Implication A statement of the form :

 If p, then q.

 is called an implication or a conditional statement. 

Mathematicians have agreed that an implication will be called false only when the antecedent is true and the consequent is false.  That is to say when P is true and q  is false.  

Function

It is important to note that this common notation f: A \to B is used only when dom f =A

Injective

A function  f: A \to B is called injective (or one to one) if, for all a, a' \in A, f(a)=f(a') implies that a=a'. An injective function is also referred to as an injection. (not necessary cover rng f).

Surjective

A function  f: A \to B is called surjective (or one to one) if  B=rng f. A surjective function is also referred to as a surjection.

Bijective

A function  f: A \to B is called bijective or bijection if it is both surjective and injective. 

Inverse function

Let  f: A \to B is bijective. The inverse function of f is the function f^{-1} given by 

f^{-1}=\{(y,x)\in B*A:(x,y) \in f\}. 

Suppose that f: A \to B is any function. Then a function g: B \to A is called a 

 left inverse for f if g(f(x))=x for all x\in A

 right inverse for f if f(g(y))=y for all y\in B

 Cardinal numbers

Two sets S and T are called equinumerous, and we write S~T, if there a bijective function from S onto T. 

A set S is said to be finite if S=\varnothing or if there exists n \in \mathbb N and a bijection f: \{1,2,\cdots,n\}\to S. If a set is not finite, it is said to be infinite.

The cardinal number of I_n is n, and if S~I_n, we say that S has n elements. The cardinal number of \varnothing is taken to be 0. If a cardinal number is not finite, it is called transfinite. (Cardinal number represents the size of a set.)

A set S is said to be denumerable if there exists a bijection f:\mathbb N\to S. If a set is finite or denumerable, it is called countable. If a set is not countable, it is uncountable. The cardinal number of a countable set is denoted by \aleph_0. 

Power set 

Given any set S, let \mathcal P(S) denote the collection of all the subsets of S. The set \mathcal P(S) is called the power set of S.

Triangle inequality

Let x, y \in \mathbb R, then

|x+y| \leq |x|+|y|

It is a direct observation of a triangle with the sum of length of two sides is greater than the remaining side, with inclusion of inequality for the case that when $x, y =0$.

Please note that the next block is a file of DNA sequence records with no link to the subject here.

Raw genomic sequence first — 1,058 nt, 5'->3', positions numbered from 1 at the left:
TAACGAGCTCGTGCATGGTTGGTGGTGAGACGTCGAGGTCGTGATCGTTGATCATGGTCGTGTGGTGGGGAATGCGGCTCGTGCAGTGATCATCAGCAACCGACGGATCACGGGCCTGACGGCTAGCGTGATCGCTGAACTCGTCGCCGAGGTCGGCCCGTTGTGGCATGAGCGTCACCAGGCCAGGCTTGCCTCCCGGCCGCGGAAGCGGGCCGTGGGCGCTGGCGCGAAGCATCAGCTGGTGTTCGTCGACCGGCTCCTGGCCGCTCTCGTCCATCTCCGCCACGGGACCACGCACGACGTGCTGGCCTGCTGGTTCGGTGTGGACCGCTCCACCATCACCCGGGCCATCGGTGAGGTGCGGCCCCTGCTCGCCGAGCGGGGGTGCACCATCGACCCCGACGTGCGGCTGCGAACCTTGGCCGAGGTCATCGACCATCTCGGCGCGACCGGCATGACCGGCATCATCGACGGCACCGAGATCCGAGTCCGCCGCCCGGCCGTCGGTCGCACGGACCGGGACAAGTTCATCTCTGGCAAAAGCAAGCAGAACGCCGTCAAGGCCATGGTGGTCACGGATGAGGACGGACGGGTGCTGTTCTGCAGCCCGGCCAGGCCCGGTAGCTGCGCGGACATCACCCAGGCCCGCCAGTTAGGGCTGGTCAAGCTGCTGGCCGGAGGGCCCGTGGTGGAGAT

Upper bound, lower bound, maximum and minimum

Let S be a subset of \mathbb R. If there exists a real number m such that m \geq s for all s\in S, then m is called an upper bound for S. If m \leq s for all s\in S, then m is called an lower bound for S.

If an upper bound for S is a member of S, then m is called a maximum of S, and we write m=max S.

If a lower bound for S is a member of S, then m is called a minimum of S, and we write m=min S

Supremum

 If S is bounded above, then the least upper bound of S is called its supremum and is denoted by \sup S . Thus m=\sup S iff

(a) m\geq s, \forall s\in S,

and

(b) if m' < m , then there exists s'\in S such that s'>m'

Completeness axiom 

By this axiom, we made the fundamental difference between $latex\mathbb Q$ and  \mathbb R. It states that

Every nonempty subset S of \mathbb R that is bounded above has a least upper bound. That is , \sup S exists and is a real number. 

Neighborhood 

Let x\in \mathbb R and let \epsilon>0. A neighborhood of x is a set of the form

N(x;\epsilon)=\{y\in\mathbb R: |x-y|<\epsilon \}. The number \epsilon is referred to as the radius of N(x,\epsilon).

Deleted Neighborhood 

Let x\in \mathbb R and let \epsilon>0. A neighborhood of x is a set of the form

N*(x;\epsilon)=\{y\in\mathbb R: 0<|x-y|<\epsilon \}. 

Clearly,  N*(x;\epsilon)=N(x;\epsilon)\ \{x\}.

Interior point and boundary point 

 Let x\in \mathbb R. A point x\in \mathbb R is an interior point of S if there exists a neighborhood N of x such that N \subseteq S. If for every neighborhood N of x, N \bigcap S \neq \varnothing and N \bigcap (\mathbb R/S) \neq \varnothing, then x is called a boundary point of S.

Closed Sets and Open Sets

Let S\subseteq \mathbb R. If bd S\subseteq S,then S is said to be closed. If bd S\subseteq \mathbb R/S,then S is said to be open.  

Cauchy sequence

A sequence (s_n) is said to be a Cauchy sequence if for each \varepsilon>0 there exists a number N such that m, n>N implies that |s_n -s_m|<\varepsilon

 Subsequence 

Let  {(s_n)_{n=1}}^{\infty} be a sequence and let {(n_k)_{k=1}}^{\infty}be any sequence of natural numbers such that n_1<n_2<\cdots. The sequence {({s_n}_k)_{k=1}}^{\infty}is called a subsequence of {(s_n)_{n=1}}^{\infty}.

 

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